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The general structure of an amine is a nitrogen atom with a lone pair of electrons and three substituents. However, the nitrogen may bind to four substituents, leaving a positive charge on the nitrogen atom. These charged species can serve as intermediates for important reactions.
The amine functional group contains a basic nitrogen atom with a lone pair of electrons. As such, the group is derivative of ammonia, in which one or more hydrogen atoms have been replaced by a carbon-containing substituent. Compounds with the nitrogen group attached to a carbonyl within the structure are referred to as amides, and they have the structure R-CO-NR'R". Amine groups bonded to an aromatic (conjugated cyclic) structure are known as aromatic amines. The aromatic structure effectively decreases the alkalinity of the amine, while the presence of the amine group significantly decreases the reactivity of the ring due to an electron donating effect. The prefix "amino-" or the suffix "-amine" is used when naming an amine compound. An organic compound with multiple amino groups is called a diamine, triamine, tetramine, etc.
Amines are generally organized into categories based on their bonding environments. Amines that have one of their three hydrogen atoms replaced by an alkyl or aromatic substituent are referred to as primary amines. Secondary amines are those that have two substituents and one hydrogen bonded to a nitrogen. Tertiary amines are amines whose hydrogens have been completely replaced by organic substituents. Finally, cyclic amines are those in which the nitrogen has been incorporated into a ring structure, effectively making it either a secondary or tertiary amine. The general structure of an amine contains a nitrogen atom, a lone pair of electrons, and three substituents. However, it is possible to have four organic substituents on the nitrogen, making it an ammonium cation with a charged nitrogen center.
Amines are able to hydrogen bond. As a result, the boiling points of these compounds are higher than those of the corresponding phosphines, but lower than those of the corresponding alcohols, which hydrogen bond to a stronger extent. Amines also display some solubility in water. However, the solubility decreases with an increase in carbon atoms, due to the increased hydrophobicity of the compound as the chain length increases. Aliphatic amines, which are amines connected to an alkyl chain, display solubility in organic polarsolvents. Aromatic amines, which are amines that participate in a conjugated ring, donate their lone pair of electrons into the benzene ring, and thus their ability to engage in hydrogen bonding decreases. This results in a decrease in their solubility in water and high boiling points.
Amines of the type NHRR' and NR'R''R''' are chiralmolecules and can undergo inversion. Since the barrier for inversion is quite low (~7 kcal/mol), these compounds cannot be resolved optically. Amines are bases, and their basicity depends on the electronic properties of the substituents (alkyl groups enhance the basicity; aryl groups diminish it), steric hindrance, and the degree of solvation of the protonated amine. In general, the effect of alkyl groups raises the energy of the lone pair of electrons, thus elevating the basicity. Thus, the basicity of an amine can be expected to increase with the number of alkyl groups on the amine. Additionally, the effect of the aromatic ring delocalizes the lone pair of electrons on nitrogen into the ring, resulting in decreased basicity. The solvation of protonated amines changes upon their conversion to ammonium compounds. Typically, salts of ammonium compounds exhibit the following order of solubility in water: primary ammonium (RNH3+) > secondary ammonium (R2NH2+) > tertiary ammonium (R3NH+). Quaternary ammonium salts usually exhibit the lowest solubility of the series.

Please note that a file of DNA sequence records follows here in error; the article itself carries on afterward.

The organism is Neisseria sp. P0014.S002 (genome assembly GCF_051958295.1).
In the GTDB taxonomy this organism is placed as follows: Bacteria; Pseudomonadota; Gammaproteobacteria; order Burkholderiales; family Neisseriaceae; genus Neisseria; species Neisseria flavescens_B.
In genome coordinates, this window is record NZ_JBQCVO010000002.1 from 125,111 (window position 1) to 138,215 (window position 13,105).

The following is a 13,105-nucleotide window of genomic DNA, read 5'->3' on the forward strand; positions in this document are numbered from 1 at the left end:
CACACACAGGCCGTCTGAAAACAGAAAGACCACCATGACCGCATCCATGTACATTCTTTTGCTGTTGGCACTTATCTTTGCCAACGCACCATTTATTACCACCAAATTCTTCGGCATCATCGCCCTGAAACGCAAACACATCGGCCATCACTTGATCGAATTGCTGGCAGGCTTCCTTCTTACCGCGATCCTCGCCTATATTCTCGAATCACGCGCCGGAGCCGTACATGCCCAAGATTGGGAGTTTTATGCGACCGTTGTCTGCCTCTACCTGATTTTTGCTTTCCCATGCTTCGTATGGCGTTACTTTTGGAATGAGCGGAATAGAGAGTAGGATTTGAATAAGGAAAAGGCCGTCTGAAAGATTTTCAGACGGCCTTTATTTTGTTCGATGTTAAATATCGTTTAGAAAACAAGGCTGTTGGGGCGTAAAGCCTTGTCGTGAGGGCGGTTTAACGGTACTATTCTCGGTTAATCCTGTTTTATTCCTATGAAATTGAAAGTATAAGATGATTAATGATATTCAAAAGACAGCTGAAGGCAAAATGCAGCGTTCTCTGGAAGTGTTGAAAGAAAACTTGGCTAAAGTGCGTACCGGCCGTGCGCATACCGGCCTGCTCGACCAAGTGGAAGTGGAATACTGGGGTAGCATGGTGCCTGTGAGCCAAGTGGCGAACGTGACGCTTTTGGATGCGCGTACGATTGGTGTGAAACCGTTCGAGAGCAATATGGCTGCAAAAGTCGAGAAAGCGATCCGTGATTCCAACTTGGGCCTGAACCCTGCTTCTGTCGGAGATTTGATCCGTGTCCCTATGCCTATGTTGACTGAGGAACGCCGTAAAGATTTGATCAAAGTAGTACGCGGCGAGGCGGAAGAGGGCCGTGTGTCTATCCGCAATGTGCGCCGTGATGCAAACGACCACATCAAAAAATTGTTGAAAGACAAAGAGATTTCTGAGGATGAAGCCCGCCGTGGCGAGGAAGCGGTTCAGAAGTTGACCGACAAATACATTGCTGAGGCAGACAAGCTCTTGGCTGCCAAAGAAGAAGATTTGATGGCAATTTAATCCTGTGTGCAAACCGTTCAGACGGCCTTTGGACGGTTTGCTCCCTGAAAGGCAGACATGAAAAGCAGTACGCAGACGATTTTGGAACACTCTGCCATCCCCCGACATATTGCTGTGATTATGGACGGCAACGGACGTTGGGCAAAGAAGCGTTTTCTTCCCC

Amine Preparation and Reactivity
Industrially, amines are prepared from ammonia by alkylation with alcohols. They can also be prepared via reduction of nitriles to amines using hydrogen in the presence of a nickel catalyst. Amines are quite reactive due to their basicity as well as their nucleophilicity. Most primary amines are good ligands and react with metalions to yield coordination complexes. One of the most important reactions for amines is their formation of imines, or organic compounds where nitrogen participates in a double bond, upon reacting with ketones or aldehydes.
Amines are ubiquitous in biology. Many important molecules are amine-based, such as neurotransmitters and amino acids. Their applications in the world include being starting material for dyes and models for drug design. They are also used for gas treatment, such as removing CO2 from combustion gases.
Amines can be prepared via the alkylation of ammonia with alcohols, Amines are highly acidic due to the weak N–H bond, Amines are tetrahedral and undergo rapid inversion, or Amines can be primary, secondary, tertiary, or quaternary